Peter Rhodes on the blessings of bamboo, a struggle with figures and a significant birthday

Two developments this week. Firstly, some of our high-speed trains are out of action after developing cracks. Secondly, our elite scientists at Cambridge report that bamboo, being stiffer, harder and stronger than willow, can make better cricket bats than willow. If bamboo is such a wonder-material, why not make trains out of it? For a start, they'd be the right shape to fit in tunnels.

Bamboo – raw material for trains?
Bamboo – raw material for trains?

Just four days from today the Covid rules relax and we can meet up with friends in our own homes. Or, if you prefer, in their homes. And that's because your place, if it's anything like ours, may have achieved PLS, Peak Lockdown Slobbery, otherwise known as a tip. There is at least a month's tidying-up and polishing to do before we can throw open our doors.

From the Daily Telegraph website: “Free lateral flow tests may not be approved for departing green list holidaymakers.” Imagine if that headline had appeared only 18 months ago, it would have meant nothing to any of us.

In my lecturing days, I would warn trainee journalists of the dangers of making the readers work too hard. The example I used was a piece by a columnist (let us call him Fred) on reaching a significant birthday. Instead of simply telling us his age, Fred wrote playfully: “Suffice to say I have added two score years to that zero-appended anniversary when life is alleged to begin.” What . . . ?

Suddenly you're into Bletchley Park code-breaking territory. Anyone care to decipher Fred's age?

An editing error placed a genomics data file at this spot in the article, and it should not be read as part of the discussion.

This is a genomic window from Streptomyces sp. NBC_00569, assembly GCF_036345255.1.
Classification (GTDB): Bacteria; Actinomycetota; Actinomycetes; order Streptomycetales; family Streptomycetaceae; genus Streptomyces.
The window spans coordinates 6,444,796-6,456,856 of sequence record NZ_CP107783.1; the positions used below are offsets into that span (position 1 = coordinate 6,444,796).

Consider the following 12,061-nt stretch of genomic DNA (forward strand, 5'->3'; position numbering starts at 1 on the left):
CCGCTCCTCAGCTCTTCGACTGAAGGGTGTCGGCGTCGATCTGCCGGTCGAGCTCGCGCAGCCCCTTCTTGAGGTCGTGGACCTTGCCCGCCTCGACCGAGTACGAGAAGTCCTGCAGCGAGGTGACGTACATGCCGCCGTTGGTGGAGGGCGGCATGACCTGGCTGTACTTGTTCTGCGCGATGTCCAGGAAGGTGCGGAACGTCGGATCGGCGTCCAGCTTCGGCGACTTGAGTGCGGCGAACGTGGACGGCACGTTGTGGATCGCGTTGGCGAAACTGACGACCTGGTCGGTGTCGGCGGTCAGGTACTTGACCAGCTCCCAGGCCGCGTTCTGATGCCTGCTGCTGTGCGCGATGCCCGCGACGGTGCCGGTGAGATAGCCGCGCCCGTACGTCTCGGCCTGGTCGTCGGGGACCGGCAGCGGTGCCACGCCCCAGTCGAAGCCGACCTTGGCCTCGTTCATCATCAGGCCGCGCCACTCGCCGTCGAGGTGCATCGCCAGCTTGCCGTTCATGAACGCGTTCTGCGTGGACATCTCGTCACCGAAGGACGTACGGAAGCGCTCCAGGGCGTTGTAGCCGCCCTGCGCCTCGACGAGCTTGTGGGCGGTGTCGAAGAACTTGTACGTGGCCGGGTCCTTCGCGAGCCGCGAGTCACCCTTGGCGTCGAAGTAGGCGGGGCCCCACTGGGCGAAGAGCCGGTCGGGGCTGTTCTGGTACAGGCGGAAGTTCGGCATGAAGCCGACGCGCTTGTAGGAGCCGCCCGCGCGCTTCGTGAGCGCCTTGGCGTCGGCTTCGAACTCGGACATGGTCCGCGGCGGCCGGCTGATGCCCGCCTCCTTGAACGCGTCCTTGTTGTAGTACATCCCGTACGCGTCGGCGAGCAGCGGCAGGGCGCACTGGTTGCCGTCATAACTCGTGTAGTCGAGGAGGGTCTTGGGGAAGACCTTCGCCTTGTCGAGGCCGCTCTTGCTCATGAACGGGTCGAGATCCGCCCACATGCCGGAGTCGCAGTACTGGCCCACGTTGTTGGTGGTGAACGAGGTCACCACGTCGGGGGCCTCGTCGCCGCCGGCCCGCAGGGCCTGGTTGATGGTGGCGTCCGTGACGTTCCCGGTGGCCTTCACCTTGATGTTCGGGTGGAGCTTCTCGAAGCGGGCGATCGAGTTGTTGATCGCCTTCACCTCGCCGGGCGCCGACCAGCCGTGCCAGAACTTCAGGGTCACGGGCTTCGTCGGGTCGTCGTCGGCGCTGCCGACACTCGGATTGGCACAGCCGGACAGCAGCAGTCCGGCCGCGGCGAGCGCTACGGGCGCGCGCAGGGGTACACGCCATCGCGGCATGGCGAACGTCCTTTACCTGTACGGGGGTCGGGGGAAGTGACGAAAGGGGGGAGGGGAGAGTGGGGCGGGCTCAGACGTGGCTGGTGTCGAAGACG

My class of young graduates would figure out that it was a birthday ending in a zero. With luck, some of them might have had heard the expression “life begins at 40.”

So we start with 40 and add two score. At this stage there would be some debate over whether two score was 20 or 40.

Eventually the kids would settle on 40. And by adding 40 to 40 they would deduce that Fred had just turned 80. Result! Not exactly. Like so many journalists, Fred wasn't very good with figures. The birthday he was trying to describe was actually his 60th.

Me? Suffice to say I have just added three score years to the age when life begins, divided by two, then added the number of biblical Commandments, and added another score and subtracted the number of musical Green Bottles. Or to put it more simply, today is my birthday and I am 70.

I am not at all happy about this. Frankly, it is a disgrace and I will, of course, be demanding a recount on the grounds that, not so long ago, only really, really old people were allowed to be 70, not youthful, bright-eyed, snake-hipped lads like me. Is nobody maintaining any quality-control?

* Peter Rhodes' new book, Bloody Adjectives, a collection of memories and dispatches from 50 years in journalism, is published by Brewin Books at £8.95

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